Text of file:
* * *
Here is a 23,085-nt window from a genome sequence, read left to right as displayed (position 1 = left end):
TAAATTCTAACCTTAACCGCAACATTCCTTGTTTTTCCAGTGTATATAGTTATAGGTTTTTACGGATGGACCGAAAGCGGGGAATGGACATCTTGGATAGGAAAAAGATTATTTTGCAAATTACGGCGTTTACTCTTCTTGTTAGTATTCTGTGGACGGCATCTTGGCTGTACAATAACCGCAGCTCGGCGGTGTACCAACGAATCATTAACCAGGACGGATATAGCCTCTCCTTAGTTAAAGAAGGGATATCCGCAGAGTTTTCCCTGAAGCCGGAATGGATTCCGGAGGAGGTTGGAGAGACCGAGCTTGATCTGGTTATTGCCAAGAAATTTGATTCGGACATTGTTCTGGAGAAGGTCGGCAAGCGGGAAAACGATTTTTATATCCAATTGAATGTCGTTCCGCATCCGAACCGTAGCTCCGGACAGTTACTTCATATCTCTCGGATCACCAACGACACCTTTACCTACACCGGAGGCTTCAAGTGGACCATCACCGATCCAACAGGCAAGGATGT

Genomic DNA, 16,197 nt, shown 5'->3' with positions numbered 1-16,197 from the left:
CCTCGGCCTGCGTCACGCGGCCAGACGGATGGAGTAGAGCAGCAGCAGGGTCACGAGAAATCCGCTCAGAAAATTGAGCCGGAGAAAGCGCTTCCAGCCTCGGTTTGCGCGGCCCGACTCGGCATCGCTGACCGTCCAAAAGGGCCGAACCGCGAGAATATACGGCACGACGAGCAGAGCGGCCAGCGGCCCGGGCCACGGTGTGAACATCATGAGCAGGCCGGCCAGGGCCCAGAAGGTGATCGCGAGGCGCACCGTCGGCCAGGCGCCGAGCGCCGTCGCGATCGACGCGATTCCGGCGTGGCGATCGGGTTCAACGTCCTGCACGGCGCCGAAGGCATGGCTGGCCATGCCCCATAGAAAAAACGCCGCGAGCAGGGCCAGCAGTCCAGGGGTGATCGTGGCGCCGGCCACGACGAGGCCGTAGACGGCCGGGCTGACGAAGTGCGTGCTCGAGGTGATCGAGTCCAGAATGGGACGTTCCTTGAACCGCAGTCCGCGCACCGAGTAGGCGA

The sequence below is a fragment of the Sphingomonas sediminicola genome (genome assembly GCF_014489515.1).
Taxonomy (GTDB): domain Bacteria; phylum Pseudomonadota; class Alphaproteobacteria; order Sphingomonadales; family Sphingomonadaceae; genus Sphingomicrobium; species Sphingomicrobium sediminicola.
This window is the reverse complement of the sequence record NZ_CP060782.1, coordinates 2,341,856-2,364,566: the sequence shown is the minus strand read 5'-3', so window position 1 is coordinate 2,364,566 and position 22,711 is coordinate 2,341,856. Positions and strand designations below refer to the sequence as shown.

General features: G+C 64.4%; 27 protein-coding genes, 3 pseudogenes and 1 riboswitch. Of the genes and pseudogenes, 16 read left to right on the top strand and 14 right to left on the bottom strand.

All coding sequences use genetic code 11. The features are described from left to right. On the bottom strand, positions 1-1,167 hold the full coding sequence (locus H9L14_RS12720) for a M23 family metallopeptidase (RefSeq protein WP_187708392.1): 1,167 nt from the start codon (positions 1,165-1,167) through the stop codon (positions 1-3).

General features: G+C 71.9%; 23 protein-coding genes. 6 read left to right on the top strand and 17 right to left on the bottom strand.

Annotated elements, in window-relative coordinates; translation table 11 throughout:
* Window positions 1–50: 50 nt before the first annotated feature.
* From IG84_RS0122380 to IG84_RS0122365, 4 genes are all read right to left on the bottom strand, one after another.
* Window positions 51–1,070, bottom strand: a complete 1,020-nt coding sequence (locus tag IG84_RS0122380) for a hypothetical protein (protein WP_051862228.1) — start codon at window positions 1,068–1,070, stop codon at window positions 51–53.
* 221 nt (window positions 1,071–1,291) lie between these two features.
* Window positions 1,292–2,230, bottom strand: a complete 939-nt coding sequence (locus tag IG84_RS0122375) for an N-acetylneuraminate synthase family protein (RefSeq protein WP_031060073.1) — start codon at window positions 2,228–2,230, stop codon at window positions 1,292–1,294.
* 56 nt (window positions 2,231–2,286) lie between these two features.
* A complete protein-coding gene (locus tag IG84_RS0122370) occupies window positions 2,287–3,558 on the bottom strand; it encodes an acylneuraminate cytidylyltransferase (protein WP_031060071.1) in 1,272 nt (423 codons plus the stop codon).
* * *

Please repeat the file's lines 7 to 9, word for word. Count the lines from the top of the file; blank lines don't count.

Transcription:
This window is the reverse complement of the sequence record NZ_CP060782.1, coordinates 2,341,856-2,364,566: the sequence shown is the minus strand read 5'-3', so window position 1 is coordinate 2,364,566 and position 22,711 is coordinate 2,341,856. Positions and strand designations below refer to the sequence as shown.

General features: G+C 64.4%; 27 protein-coding genes, 3 pseudogenes and 1 riboswitch. Of the genes and pseudogenes, 16 read left to right on the top strand and 14 right to left on the bottom strand.

All coding sequences use genetic code 11. The features are described from left to right. On the bottom strand, positions 1-1,167 hold the full coding sequence (locus H9L14_RS12720) for a M23 family metallopeptidase (RefSeq protein WP_187708392.1): 1,167 nt from the start codon (positions 1,165-1,167) through the stop codon (positions 1-3).